Opening the door

I thought I had writer’s block. For three months (almost) I despaired that the writing gods had gone away and it was officially over. No more. All hope was lost.

What I did not see (or more accurately, did not want to see) was that I was avoiding my truth.

We write to expose the unexposed. If there is one door in the castle you have been told not to go through, you must. Otherwise, you’ll just be rearranging furniture in rooms you’ve already been in. Most human beings are dedicated to keeping that one door shut. But the writer’s job is to see what’s behind it, to see the bleak unspeakable stuff, and to turn the unspeakable into words–not just into any words but if we can, into rhythm and blues.

ANNE LAMOTT, Bird by Bird

I didn’t want to look behind the door. Behind the door was pain and despair, and only a writer would want to open that door!

I forgot that I write in order to know myself. It isn’t optional, this writing thing. It is core to my being and how I experience the world. I need to put words on the page–whether anyone sees them or not. I have over a hundred “draft” posts in my blog for that reason. The truth needs to be seen–even if only be me in the early light of the morning.

None of that can happen if I don’t sit in this chair. So sit in this chair I will, once again. Some days it will appear that I wasn’t writing, but those are days that I need to see my own truth before I can share it with the larger world. And then you too can have a glimpse into these rooms.

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Sunrise, sunset! Wherein I (quietly) proclaim the genius of lesson #3

The kiddo was up very early today which meant one thing: I had to blog, just like old times! All those early mornings where I wrote as the sun rose. The days where writing daily was a necessary part of my routine.

I got to thinking about it all. How writing was a daily ritual of healing. Only now can I see what a courageous and life-sustaining act it truly was. Day by day, scrubbing away pain and loss. Transmuting the pain. And now, today on August 2, 2017, the fact is that there is so much less pain to transmute – the main reason I don’t feel the need to write as frequently. A good problem to have, no?

In hindsight I have so many questions for my former self. Why did you, former Sarah, take so long to start writing?  Why didn’t you start using anti-aging face cream sooner? And why oh why did you sit in that suffering place for so damn long?  (Ever notice that “why didn’t I let myself suffer longer?” has been asked by nobody ever.)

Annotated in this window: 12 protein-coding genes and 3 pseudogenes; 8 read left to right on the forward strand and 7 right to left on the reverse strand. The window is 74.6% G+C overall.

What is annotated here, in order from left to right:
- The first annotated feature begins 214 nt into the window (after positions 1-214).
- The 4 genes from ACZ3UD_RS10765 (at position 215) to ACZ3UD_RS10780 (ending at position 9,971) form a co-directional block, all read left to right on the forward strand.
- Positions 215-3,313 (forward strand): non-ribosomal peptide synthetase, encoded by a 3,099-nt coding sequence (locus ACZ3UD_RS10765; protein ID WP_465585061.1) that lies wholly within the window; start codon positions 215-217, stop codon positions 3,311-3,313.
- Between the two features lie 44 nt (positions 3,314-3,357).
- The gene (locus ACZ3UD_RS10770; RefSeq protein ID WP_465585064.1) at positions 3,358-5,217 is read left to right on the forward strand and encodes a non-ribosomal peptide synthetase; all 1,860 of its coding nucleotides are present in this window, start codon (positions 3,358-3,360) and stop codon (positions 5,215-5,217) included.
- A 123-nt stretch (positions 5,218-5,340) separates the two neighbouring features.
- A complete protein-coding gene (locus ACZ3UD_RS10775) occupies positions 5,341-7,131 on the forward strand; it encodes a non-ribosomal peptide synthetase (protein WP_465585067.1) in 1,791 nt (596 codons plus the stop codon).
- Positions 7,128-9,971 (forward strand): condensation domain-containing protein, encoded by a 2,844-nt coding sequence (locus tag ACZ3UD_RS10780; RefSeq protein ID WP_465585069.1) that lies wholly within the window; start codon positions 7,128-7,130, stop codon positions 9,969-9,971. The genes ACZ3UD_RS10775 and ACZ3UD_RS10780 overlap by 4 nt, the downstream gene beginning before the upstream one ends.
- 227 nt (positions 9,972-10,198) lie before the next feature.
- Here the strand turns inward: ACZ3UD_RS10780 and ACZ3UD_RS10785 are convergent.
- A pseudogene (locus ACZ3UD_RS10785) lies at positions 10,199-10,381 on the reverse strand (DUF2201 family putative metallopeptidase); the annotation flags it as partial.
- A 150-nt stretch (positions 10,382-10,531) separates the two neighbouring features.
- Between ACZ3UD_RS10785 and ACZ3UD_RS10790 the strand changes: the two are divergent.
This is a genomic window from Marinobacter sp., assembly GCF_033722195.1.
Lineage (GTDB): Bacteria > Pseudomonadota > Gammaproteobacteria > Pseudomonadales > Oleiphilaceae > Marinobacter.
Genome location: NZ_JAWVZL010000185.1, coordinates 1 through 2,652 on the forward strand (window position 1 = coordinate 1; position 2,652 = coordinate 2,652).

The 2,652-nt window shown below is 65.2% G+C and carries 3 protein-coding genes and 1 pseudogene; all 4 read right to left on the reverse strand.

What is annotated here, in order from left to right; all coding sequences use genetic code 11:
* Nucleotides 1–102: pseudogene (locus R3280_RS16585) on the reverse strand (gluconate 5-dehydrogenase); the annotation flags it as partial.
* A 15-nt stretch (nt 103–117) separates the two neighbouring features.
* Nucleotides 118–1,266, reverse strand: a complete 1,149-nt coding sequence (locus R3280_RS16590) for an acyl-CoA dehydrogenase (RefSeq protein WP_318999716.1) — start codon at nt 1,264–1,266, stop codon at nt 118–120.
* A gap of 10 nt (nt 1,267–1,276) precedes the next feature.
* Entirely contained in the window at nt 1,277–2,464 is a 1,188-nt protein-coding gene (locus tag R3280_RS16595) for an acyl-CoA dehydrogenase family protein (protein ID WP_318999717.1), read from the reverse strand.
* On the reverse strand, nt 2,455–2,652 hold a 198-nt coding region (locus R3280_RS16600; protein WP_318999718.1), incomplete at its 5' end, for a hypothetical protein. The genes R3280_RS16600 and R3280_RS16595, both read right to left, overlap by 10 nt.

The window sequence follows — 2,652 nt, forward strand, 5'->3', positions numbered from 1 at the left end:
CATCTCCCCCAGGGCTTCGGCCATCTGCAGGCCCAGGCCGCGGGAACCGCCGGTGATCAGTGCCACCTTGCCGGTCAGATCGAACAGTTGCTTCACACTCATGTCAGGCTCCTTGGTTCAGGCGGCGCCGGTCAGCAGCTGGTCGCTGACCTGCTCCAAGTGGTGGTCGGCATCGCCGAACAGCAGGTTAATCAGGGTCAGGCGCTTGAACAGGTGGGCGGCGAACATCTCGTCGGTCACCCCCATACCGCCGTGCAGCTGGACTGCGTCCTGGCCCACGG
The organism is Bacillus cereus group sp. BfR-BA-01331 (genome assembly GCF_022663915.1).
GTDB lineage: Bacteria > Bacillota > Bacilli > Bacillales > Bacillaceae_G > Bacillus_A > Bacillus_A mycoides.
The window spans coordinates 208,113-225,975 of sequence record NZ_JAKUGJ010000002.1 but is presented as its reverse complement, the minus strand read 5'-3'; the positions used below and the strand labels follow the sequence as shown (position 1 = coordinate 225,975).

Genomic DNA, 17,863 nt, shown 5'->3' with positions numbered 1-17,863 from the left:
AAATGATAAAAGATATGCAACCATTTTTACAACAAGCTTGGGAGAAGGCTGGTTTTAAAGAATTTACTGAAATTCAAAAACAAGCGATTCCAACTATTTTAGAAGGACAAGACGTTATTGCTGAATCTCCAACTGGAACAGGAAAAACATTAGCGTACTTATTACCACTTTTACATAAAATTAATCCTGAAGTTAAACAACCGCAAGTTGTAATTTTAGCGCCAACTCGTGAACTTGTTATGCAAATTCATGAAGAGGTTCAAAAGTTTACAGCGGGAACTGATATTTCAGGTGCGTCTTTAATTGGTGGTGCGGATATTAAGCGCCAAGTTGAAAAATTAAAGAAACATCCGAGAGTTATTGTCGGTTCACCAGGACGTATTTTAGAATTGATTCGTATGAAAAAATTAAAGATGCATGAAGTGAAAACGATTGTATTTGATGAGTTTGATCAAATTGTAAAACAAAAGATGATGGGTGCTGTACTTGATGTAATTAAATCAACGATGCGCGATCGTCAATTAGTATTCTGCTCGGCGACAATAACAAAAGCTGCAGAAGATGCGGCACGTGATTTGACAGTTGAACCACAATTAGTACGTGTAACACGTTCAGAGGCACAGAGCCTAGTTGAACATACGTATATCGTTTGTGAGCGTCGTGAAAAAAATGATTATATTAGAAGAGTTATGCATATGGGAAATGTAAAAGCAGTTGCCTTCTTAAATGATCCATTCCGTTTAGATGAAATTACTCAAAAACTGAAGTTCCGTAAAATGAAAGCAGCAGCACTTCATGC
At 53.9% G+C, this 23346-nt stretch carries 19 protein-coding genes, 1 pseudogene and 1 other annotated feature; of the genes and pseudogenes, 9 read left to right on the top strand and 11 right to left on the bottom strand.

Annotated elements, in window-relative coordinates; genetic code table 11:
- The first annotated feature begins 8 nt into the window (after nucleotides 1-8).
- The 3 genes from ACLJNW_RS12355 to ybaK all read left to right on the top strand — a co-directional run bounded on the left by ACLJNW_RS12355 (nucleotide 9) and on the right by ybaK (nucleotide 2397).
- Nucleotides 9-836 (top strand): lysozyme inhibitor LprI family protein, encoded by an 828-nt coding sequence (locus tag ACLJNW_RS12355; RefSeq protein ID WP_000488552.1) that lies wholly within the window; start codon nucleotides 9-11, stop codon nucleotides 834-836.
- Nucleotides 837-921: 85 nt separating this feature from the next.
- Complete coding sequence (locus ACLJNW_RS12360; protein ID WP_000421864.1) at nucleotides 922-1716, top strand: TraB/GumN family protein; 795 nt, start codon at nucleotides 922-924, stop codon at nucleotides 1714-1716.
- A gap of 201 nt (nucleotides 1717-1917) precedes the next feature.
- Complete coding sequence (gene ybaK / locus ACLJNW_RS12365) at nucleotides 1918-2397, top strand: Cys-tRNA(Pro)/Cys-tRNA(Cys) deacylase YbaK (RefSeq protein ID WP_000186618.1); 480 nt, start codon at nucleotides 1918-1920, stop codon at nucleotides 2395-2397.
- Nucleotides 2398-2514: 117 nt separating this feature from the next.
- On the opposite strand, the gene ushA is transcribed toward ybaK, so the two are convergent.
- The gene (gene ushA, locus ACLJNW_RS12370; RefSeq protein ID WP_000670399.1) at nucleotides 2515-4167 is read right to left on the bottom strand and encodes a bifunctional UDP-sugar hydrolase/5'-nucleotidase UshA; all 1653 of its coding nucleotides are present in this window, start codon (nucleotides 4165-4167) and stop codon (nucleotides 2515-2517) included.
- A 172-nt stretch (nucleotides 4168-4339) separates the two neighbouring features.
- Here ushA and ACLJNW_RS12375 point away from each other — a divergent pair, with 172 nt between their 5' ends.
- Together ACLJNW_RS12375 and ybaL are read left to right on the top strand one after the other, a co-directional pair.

There are a lot of reasons. But mostly it is because I hadn’t learned lesson 3.

Memes, Pain, and Truth: I. You must let  the pain  visit.  2. You must allow  it to teach you  3. You must not  allow it to overstay.  Ijeoma Umebinyuo  three routes to healing Truth from @thisspirituallife

This is from the incredible Nigerian poet Ijeoma Umebinyuo. I remember the day I discovered this – I wanted to shout from the rooftops: “THIS! THIS!!!! LESSON NUMBER THREE! THIS IS WHERE IT’S AT PEOPLE! Don’t let it overstay!

(Thankfully I did not proclaim it from the rooftops. Probably good since my neighborhood is full of highly suspicious retirees who would likely bring such an incident to the attention of the HOA.)

Touch and release. Touch and release. So freaking hard. Feel the feels but don’t succumb to them. Swimming without wearing a huge heavy backpack. (It just weighs you down and plus everything inside gets wet. Who wants that?!)

It takes a helluva lot of courage to set down the backpack full of feels. Once you do, you realize what a heavy weight it had been. Really, it doesn’t need to overstay its welcome. Bye Felicia.

Anyway where am I going with this post? OH yes, sunrises, sunsets! Sunrises full of writing and healing and transmuting pain. Sunsets of saying goodbye to the pain. Lesson number three. Touch and release. Healing. Dropping the heavy backpack at the shore so you can swim. 

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